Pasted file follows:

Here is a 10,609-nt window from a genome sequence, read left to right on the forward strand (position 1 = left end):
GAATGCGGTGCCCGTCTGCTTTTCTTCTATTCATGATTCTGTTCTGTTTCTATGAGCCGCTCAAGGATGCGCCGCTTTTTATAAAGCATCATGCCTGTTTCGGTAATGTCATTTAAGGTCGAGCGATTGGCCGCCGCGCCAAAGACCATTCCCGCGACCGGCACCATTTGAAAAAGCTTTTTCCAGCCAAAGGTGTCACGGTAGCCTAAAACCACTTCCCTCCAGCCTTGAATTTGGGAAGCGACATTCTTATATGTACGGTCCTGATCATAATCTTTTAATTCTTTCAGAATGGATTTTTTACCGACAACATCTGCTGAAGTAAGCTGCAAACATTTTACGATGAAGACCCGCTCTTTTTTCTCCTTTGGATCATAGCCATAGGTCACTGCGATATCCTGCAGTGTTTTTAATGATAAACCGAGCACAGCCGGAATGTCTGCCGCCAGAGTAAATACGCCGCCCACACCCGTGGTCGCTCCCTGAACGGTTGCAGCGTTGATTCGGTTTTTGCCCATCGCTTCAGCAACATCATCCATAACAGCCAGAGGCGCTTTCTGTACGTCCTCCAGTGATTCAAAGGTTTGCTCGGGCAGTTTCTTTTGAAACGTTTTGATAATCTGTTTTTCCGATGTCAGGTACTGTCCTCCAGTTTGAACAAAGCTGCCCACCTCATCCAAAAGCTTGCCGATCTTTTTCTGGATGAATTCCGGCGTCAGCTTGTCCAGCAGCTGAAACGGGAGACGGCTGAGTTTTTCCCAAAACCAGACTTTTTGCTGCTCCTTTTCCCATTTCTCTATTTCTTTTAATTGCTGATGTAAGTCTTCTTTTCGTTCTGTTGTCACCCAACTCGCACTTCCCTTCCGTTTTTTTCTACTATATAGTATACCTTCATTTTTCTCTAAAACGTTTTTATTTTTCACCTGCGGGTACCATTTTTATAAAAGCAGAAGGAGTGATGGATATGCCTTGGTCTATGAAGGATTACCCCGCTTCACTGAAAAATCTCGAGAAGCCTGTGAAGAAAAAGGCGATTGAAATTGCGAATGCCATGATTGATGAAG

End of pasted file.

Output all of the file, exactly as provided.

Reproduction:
Here is a 10,609-nt window from a genome sequence, read left to right on the forward strand (position 1 = left end):
GAATGCGGTGCCCGTCTGCTTTTCTTCTATTCATGATTCTGTTCTGTTTCTATGAGCCGCTCAAGGATGCGCCGCTTTTTATAAAGCATCATGCCTGTTTCGGTAATGTCATTTAAGGTCGAGCGATTGGCCGCCGCGCCAAAGACCATTCCCGCGACCGGCACCATTTGAAAAAGCTTTTTCCAGCCAAAGGTGTCACGGTAGCCTAAAACCACTTCCCTCCAGCCTTGAATTTGGGAAGCGACATTCTTATATGTACGGTCCTGATCATAATCTTTTAATTCTTTCAGAATGGATTTTTTACCGACAACATCTGCTGAAGTAAGCTGCAAACATTTTACGATGAAGACCCGCTCTTTTTTCTCCTTTGGATCATAGCCATAGGTCACTGCGATATCCTGCAGTGTTTTTAATGATAAACCGAGCACAGCCGGAATGTCTGCCGCCAGAGTAAATACGCCGCCCACACCCGTGGTCGCTCCCTGAACGGTTGCAGCGTTGATTCGGTTTTTGCCCATCGCTTCAGCAACATCATCCATAACAGCCAGAGGCGCTTTCTGTACGTCCTCCAGTGATTCAAAGGTTTGCTCGGGCAGTTTCTTTTGAAACGTTTTGATAATCTGTTTTTCCGATGTCAGGTACTGTCCTCCAGTTTGAACAAAGCTGCCCACCTCATCCAAAAGCTTGCCGATCTTTTTCTGGATGAATTCCGGCGTCAGCTTGTCCAGCAGCTGAAACGGGAGACGGCTGAGTTTTTCCCAAAACCAGACTTTTTGCTGCTCCTTTTCCCATTTCTCTATTTCTTTTAATTGCTGATGTAAGTCTTCTTTTCGTTCTGTTGTCACCCAACTCGCACTTCCCTTCCGTTTTTTTCTACTATATAGTATACCTTCATTTTTCTCTAAAACGTTTTTATTTTTCACCTGCGGGTACCATTTTTATAAAAGCAGAAGGAGTGATGGATATGCCTTGGTCTATGAAGGATTACCCCGCTTCACTGAAAAATCTCGAGAAGCCTGTGAAGAAAAAGGCGATTGAAATTGCGAATGCCATGATTGATGAAG